2.  Learning the lessons of past treaties, particularly the failures and omissions; and
  3.  The need to build from below in partnership with activists and civil society to ensure broad popular understanding of why a treaty is necessary for global health security.

Heywood warned, however, that a treaty was not a “panacea”.

He said a treaty was about solidarity among nations to build power over big pharmaceutical companies. South Africa had lost close to 2,000 healthcare workers in 18 months and a treaty would help to rebuild a weakened health system. 

Heywood was emphatic that a treaty had to be located in human rights to send a signal that health was a human right. He said most international treaties and covenants were poorly implemented and monitored.  

“Treaties are often aloof to the people who need them the most,” said Heywood, asserting that a treaty on pandemic preparedness would not be successful unless civil society mobilised behind it, drawing from South Africa’s HIV strides, which, Heywood said, came about not because of government, but people on the ground.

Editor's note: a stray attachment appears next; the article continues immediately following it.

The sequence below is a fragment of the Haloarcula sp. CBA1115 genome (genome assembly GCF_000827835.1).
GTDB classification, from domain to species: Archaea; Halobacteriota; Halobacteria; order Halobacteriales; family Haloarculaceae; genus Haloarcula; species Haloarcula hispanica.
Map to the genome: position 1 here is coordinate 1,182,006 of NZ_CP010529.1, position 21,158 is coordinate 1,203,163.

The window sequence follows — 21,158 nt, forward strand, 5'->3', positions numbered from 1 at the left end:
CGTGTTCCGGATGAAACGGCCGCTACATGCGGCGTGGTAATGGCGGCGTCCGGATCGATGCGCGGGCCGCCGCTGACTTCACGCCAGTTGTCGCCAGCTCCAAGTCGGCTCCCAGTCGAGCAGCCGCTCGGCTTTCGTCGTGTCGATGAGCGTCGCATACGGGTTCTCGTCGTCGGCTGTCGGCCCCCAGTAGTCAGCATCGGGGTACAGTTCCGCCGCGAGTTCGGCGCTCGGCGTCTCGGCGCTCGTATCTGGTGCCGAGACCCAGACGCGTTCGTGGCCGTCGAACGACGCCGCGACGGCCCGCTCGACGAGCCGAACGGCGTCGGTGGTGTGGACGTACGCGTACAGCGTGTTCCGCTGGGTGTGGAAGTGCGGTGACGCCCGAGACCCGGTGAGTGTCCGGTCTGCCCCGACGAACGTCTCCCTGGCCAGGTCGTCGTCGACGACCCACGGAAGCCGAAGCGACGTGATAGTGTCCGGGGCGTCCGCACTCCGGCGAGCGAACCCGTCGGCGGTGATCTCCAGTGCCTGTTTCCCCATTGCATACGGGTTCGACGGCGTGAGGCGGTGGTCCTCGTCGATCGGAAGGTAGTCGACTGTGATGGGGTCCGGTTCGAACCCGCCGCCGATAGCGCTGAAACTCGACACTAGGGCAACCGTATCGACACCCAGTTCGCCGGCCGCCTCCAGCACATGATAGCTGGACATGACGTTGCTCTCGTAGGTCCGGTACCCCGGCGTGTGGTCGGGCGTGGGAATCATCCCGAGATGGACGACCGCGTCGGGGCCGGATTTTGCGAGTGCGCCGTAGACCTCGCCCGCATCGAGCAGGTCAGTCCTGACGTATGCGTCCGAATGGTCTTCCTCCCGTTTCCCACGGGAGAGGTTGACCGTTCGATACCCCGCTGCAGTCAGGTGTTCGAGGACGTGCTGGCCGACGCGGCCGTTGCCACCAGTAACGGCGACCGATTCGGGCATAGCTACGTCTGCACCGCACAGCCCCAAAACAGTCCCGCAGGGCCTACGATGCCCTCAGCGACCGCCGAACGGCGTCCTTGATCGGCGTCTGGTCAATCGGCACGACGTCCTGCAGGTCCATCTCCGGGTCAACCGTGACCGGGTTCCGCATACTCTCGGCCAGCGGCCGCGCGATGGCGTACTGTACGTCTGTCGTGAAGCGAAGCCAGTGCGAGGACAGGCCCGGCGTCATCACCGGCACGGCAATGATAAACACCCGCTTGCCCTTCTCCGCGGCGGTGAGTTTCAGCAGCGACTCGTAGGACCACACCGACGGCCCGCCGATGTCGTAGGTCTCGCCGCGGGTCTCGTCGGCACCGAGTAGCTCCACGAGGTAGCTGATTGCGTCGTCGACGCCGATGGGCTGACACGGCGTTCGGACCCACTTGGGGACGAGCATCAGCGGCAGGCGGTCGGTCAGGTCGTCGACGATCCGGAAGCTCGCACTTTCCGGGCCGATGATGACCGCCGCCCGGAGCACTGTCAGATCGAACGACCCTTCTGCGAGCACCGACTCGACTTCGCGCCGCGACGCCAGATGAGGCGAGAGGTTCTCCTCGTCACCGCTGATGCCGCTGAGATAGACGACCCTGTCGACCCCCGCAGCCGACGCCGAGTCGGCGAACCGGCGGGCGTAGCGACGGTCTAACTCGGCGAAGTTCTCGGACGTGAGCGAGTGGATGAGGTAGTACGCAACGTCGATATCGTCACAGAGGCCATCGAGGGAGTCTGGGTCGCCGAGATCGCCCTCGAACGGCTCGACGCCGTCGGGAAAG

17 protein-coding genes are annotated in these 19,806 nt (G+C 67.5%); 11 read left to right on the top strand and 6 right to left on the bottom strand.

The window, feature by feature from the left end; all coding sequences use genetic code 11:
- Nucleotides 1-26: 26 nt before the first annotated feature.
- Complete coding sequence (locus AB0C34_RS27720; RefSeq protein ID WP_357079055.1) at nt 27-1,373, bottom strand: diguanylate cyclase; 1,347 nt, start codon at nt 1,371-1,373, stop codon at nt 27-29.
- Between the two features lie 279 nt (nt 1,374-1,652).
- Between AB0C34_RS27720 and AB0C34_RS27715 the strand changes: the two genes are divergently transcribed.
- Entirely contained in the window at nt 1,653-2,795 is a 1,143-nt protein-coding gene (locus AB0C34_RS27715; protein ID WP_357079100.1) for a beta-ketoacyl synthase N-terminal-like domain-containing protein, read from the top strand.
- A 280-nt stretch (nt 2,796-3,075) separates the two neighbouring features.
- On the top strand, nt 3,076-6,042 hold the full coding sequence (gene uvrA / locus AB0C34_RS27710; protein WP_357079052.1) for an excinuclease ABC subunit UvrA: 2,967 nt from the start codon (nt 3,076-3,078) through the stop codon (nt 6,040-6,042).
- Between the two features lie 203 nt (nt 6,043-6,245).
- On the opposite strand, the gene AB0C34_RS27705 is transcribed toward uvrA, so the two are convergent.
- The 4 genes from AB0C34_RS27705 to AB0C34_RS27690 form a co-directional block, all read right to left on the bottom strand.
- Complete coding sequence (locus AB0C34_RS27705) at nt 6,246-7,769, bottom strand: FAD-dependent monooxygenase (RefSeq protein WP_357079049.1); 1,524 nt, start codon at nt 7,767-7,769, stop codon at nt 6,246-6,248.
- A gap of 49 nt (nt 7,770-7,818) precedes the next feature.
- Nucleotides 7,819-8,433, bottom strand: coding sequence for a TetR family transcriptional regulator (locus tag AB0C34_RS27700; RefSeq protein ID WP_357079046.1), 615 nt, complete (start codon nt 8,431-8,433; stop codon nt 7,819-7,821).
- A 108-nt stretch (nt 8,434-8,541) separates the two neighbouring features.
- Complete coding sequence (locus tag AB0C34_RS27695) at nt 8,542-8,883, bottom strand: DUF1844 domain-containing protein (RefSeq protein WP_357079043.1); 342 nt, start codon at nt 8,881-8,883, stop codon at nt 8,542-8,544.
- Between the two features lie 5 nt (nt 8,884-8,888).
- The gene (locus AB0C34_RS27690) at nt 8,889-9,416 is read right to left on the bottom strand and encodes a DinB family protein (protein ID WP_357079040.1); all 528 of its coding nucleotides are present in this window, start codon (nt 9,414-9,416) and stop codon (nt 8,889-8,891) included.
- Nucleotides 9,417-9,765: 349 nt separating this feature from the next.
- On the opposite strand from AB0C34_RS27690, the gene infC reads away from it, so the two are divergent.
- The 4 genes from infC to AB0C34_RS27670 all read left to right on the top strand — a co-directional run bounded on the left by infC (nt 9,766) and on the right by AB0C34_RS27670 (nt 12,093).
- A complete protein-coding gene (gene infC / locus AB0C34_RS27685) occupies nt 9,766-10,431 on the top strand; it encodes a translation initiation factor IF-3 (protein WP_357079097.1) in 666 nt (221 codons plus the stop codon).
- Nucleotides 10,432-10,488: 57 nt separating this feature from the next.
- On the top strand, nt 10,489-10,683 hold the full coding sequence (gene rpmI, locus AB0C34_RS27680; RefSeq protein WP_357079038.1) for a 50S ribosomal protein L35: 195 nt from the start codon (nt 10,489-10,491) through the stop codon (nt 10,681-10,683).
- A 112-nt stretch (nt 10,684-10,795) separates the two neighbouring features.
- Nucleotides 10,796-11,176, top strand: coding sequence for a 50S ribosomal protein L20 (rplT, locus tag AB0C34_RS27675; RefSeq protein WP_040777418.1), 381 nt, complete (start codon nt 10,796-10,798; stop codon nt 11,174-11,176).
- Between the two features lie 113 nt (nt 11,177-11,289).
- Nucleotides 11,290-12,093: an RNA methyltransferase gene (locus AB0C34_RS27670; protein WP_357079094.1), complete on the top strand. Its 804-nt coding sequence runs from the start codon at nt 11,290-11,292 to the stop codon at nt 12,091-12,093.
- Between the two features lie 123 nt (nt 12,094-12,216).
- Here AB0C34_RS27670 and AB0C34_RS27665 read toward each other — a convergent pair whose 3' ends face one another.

Closing the discussion, Dangor reflected on the fact that the voices that had emerged in support of a treaty were from the European Union, G7, big philanthropy institutions and international associations of pharmaceutical manufacturers, who saw themselves as stakeholders and engaged in shifting the direction of global health.

He said he was in support of “many of the ideals” that came out of the IPPR report and that any reform had to reduce the disproportional influence of the private sector on health systems, adding that the Department of International Relations and Cooperation wanted to engage with civil society to achieve a reformed health system. 

Dangor said we had to ensure that the WHO was properly resourced by member state contributions to limit private sources of funding. DM/MC